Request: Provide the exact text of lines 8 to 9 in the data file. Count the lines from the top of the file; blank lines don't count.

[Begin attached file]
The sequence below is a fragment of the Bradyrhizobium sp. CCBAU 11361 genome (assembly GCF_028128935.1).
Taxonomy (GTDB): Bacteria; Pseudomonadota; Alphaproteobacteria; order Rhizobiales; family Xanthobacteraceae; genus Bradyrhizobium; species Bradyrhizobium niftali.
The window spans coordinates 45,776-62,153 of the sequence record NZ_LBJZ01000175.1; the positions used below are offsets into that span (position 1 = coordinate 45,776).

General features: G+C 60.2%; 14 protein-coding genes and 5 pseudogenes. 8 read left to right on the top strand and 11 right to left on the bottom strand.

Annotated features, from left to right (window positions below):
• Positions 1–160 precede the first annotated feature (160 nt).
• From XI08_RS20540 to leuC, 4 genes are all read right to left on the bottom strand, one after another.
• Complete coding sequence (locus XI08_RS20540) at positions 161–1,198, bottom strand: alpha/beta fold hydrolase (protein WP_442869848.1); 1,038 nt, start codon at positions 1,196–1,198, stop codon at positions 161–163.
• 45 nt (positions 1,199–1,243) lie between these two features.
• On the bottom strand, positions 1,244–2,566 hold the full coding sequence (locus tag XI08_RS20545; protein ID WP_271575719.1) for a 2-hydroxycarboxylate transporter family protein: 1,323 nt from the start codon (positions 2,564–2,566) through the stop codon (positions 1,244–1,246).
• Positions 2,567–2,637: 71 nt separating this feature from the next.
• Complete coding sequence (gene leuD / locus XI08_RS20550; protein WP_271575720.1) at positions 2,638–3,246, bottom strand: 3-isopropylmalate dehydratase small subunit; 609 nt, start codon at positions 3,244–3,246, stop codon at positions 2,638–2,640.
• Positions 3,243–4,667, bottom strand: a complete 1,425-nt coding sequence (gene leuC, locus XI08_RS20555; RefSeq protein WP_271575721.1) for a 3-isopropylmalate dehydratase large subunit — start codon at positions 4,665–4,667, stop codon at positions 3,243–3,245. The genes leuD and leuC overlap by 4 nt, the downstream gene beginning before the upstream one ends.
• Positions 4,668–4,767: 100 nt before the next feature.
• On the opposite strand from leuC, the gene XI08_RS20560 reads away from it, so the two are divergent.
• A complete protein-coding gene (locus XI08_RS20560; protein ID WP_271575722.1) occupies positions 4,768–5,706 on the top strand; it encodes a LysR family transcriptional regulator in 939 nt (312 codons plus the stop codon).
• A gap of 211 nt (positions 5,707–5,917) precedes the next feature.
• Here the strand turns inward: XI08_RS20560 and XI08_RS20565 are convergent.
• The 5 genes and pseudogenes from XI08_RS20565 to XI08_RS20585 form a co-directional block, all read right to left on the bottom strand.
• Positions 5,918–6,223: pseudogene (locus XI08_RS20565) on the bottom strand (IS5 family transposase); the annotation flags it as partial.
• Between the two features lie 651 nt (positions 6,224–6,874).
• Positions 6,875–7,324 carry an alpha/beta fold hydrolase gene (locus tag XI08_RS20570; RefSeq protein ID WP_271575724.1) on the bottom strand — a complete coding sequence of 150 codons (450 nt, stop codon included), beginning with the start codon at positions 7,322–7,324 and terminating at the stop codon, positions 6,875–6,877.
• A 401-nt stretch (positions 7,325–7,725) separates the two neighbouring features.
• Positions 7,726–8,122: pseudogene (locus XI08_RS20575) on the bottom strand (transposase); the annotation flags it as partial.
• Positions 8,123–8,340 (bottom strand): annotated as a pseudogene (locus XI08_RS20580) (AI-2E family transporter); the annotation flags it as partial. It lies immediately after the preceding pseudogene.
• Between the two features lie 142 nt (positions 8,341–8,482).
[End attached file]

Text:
• Complete coding sequence (locus XI08_RS20540) at positions 161–1,198, bottom strand: alpha/beta fold hydrolase (protein WP_442869848.1); 1,038 nt, start codon at positions 1,196–1,198, stop codon at positions 161–163.
• 45 nt (positions 1,199–1,243) lie between these two features.